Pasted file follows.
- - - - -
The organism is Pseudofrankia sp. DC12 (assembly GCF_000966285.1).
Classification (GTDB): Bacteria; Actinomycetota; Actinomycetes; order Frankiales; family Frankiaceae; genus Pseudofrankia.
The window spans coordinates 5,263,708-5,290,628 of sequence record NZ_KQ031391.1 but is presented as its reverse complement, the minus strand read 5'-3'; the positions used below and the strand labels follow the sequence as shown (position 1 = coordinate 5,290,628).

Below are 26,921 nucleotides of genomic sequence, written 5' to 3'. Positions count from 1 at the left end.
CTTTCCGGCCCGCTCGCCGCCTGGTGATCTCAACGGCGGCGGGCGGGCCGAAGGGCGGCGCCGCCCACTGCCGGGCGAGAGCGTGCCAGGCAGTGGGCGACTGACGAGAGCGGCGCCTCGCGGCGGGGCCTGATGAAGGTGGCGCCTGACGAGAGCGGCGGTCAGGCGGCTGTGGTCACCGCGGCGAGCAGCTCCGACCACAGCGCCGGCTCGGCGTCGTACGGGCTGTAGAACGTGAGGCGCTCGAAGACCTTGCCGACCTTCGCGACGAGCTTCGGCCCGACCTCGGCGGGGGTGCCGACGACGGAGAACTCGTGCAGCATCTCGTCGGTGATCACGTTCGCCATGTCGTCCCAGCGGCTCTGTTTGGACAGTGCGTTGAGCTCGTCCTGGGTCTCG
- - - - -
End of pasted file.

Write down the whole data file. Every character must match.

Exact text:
The organism is Pseudofrankia sp. DC12 (assembly GCF_000966285.1).
Classification (GTDB): Bacteria; Actinomycetota; Actinomycetes; order Frankiales; family Frankiaceae; genus Pseudofrankia.
The window spans coordinates 5,263,708-5,290,628 of sequence record NZ_KQ031391.1 but is presented as its reverse complement, the minus strand read 5'-3'; the positions used below and the strand labels follow the sequence as shown (position 1 = coordinate 5,290,628).

Below are 26,921 nucleotides of genomic sequence, written 5' to 3'. Positions count from 1 at the left end.
CTTTCCGGCCCGCTCGCCGCCTGGTGATCTCAACGGCGGCGGGCGGGCCGAAGGGCGGCGCCGCCCACTGCCGGGCGAGAGCGTGCCAGGCAGTGGGCGACTGACGAGAGCGGCGCCTCGCGGCGGGGCCTGATGAAGGTGGCGCCTGACGAGAGCGGCGGTCAGGCGGCTGTGGTCACCGCGGCGAGCAGCTCCGACCACAGCGCCGGCTCGGCGTCGTACGGGCTGTAGAACGTGAGGCGCTCGAAGACCTTGCCGACCTTCGCGACGAGCTTCGGCCCGACCTCGGCGGGGGTGCCGACGACGGAGAACTCGTGCAGCATCTCGTCGGTGATCACGTTCGCCATGTCGTCCCAGCGGCTCTGTTTGGACAGTGCGTTGAGCTCGTCCTGGGTCTCG